South Korea has been riding the wave following the global success of “Gangnam Style,” the catchy song made famous by singer Psy’s quirky music video — and the country has just launched another tribute to the song.
The country’s capital, Seoul, unveiled its new tourist police force this week, inspired by performer Psy’s unique sense of style. The same costume designer who outfitted Psy for his Gangnam Style video designed the uniforms for the law enforcers, decking the men and women out in bold blue jackets and a sleek pair of shades.Given the inspiration, it should come as no surprise that the famous song was also the backdrop to the inauguration ceremony held this week in Seoul’s Gwanghwamun Square. The 101-strong police force even performed a number of famous dance moves from the viral Gangnam Style music video, including the good old horse-riding sequence.
Seoul has seen tourist numbers rise in recent times, but this has also been followed by an increase in complaints from visitors about issues such as being overcharged. The new multilingual police force will assist travelers, crack down on taxis that try to gouge visitors and generally maintain law and order in the tourist hotspots.
Dudu Nobre, a Brazilian singer, has filed a lawsuit against American Airlines. He, his wife and producer are looking for $4 million in damages, claiming that flight attendants used racial slurs when talking to him and that they stabbed his producer with a sharp pen. So, the next time you’re wondering what could make the long flight from Sao Paulo to New York worse, in a world where amenities and seat space are declining seemingly daily, Nobre is equipped to let you know.
One flight attendant is said to have called Nobre a monkey repeatedly in Portuguese during the flight – pushing it further by making monkey-like sounds. Apparently, these sounds are the closest thing to comment, as American Airlines is remaining tight-lipped.
Karaoke is deadly. Deadly boring. That is, unless you happen to be quite drunk or with someone you are physically attracted to. I’ve never gone out to find a place to sing karaoke. But I have spent a lot of time in East Asia, where karaoke seems to seek you out. I’ve witnessed some violence as a result of the sing-along phenomenon. Usually, it stems from “you took my beer” rather than “hand over the mic.” Come to think of it, people get the most agitated when someone doesn’t sing, rather than when they sing too much.
But that wasn’t the case in Sandakan, Borneo recently. A 23 year-old man was stabbed to death in a fight that began when he refused to give up the karaoke mic. Abdul Sani Doli, the deceased, was apparently feeling the groove that night. Unfortunately, others in the bar were not. When he refused to give up the stage to the next person in line, an argument broke out. It only ended when Doli was stabbed by at least two other patrons on the street as he fled the scene.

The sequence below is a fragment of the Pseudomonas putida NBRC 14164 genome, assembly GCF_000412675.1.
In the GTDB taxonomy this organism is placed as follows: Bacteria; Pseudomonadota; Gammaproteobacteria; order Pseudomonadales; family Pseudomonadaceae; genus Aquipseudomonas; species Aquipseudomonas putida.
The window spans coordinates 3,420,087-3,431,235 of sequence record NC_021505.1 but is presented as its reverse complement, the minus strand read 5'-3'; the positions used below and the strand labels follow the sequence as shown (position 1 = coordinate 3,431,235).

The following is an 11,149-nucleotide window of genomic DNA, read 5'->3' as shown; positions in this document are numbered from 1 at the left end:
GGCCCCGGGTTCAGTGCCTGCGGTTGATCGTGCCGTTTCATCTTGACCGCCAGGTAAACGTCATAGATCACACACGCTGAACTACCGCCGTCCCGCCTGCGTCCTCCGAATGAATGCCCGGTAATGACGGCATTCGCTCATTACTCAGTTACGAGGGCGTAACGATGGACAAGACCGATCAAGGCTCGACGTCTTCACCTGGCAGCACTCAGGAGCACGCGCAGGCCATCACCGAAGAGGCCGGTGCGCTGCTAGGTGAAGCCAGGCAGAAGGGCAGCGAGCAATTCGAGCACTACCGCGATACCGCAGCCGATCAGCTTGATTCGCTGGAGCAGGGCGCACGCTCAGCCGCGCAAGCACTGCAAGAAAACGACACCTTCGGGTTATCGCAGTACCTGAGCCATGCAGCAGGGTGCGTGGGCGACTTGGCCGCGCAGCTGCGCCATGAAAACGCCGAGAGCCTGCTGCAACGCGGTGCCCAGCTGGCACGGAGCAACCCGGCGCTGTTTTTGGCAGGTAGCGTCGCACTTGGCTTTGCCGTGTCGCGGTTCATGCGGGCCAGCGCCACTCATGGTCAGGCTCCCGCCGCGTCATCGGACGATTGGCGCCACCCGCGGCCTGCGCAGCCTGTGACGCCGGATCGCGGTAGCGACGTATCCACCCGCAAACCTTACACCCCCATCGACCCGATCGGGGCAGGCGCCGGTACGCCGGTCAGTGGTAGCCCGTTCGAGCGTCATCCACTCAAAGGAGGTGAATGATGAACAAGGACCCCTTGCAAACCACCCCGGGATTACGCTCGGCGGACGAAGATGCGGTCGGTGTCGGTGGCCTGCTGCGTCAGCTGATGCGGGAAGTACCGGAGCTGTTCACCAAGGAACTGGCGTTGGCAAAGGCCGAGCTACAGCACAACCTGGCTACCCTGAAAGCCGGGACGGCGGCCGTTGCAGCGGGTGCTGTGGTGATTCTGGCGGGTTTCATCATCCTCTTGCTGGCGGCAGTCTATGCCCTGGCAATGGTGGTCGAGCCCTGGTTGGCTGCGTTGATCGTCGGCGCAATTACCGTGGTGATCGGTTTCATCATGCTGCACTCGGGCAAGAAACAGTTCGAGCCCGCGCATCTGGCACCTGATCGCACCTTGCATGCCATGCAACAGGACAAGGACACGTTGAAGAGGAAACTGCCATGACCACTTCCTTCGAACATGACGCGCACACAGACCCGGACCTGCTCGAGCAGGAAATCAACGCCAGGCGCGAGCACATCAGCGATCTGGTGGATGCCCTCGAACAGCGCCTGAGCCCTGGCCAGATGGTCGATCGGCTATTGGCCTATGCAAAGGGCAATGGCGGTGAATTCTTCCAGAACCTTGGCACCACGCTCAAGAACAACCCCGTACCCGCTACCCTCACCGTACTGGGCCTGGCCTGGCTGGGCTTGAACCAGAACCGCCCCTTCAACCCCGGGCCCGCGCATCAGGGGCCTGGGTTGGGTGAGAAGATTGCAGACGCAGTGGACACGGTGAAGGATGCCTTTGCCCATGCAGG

The opening ceremony last week in Beijing was quite memorable. The sheer magnitude of the spectacle was, in fact, almost unbelievable. When former Olympic medalist and millionaire clothing designer Li Ning made his lap around the roof of the Bird’s Nest without falling or extinguishing his torch, China must have breathed a collective sigh of relief. The whole thing went off without a hitch.
But a bit of controversy has come to the surface recently. Remember that little flying singer with the pig-tails who almost stole the entire show? According to the ceremony’s music director, Chen Qigang, she was simply mouthing the words.
That’s not really a controversy. Singing in front of so many people is a lot to ask of someone so young.
But wait. The little girl, Lin Miaoke, was not even supposed to be part of the show. She was a replacement for the original singer, seven-year-old Yang Peiyi. Yang was not going to lip-sync. What happened? A sore throat? Stage fright?
Government officials and the ceremony’s producers decided to cut Yang in favor of Lin because Yang, with her crooked teeth and baby-fat cheeks, was deemed too ugly.
Chen explained: “The reason why little Yang was not chosen to appear was because we wanted to project the right image…”
Yang’s voice was still heard on the stadium’s sound system. Apparently, Lin didn’t have the singing chops to match her good looks.
Congratulations to Nuva and Oddsocks for correctly identifying this week’s Where on Earth.
It took a bit of wandering myself before I was able to find the monument featured in the above photograph, for the simple reason that government officials in post-communist Vilnius, Lithuania were hesitant to erect a bust of Frank Zappa in the center of town.
In fact, one must certainly wonder how a monument to singer Frank Zappa ever ended up in a city with which he had no connection and never even visited.
A few years ago, I had the good fortune to share some beers with one of the students responsible for this very odd monument. He explained to me in a dark Vilnius pub how he and his friends, caught up in the early 1990s euphoria of post-communist freedom, decided to honor one of their favorite American singers whom they clandestinely listened to during communism because authorities banned his decadent western music.
Amazingly, during a crazy time when all things seemed possible, the students were able to convince the city government of their worthy Zappa cause. Even more remarkable, was that the students commissioned local sculptor Konstantinas Bogdanas to create the bust. Prior to this commission, Bogdanas sculpted only what the state told him to sculpt, which was mostly Lenin statues and other heroes of the socialist revolution.
So, if you happen to be in Vilnius, seek out this ironic monument and spend a moment with the underground hero of an entirely different revolution, one which communist authorities often tried to prevent by threatening to “beat the Zappa” out of unruly dissidents.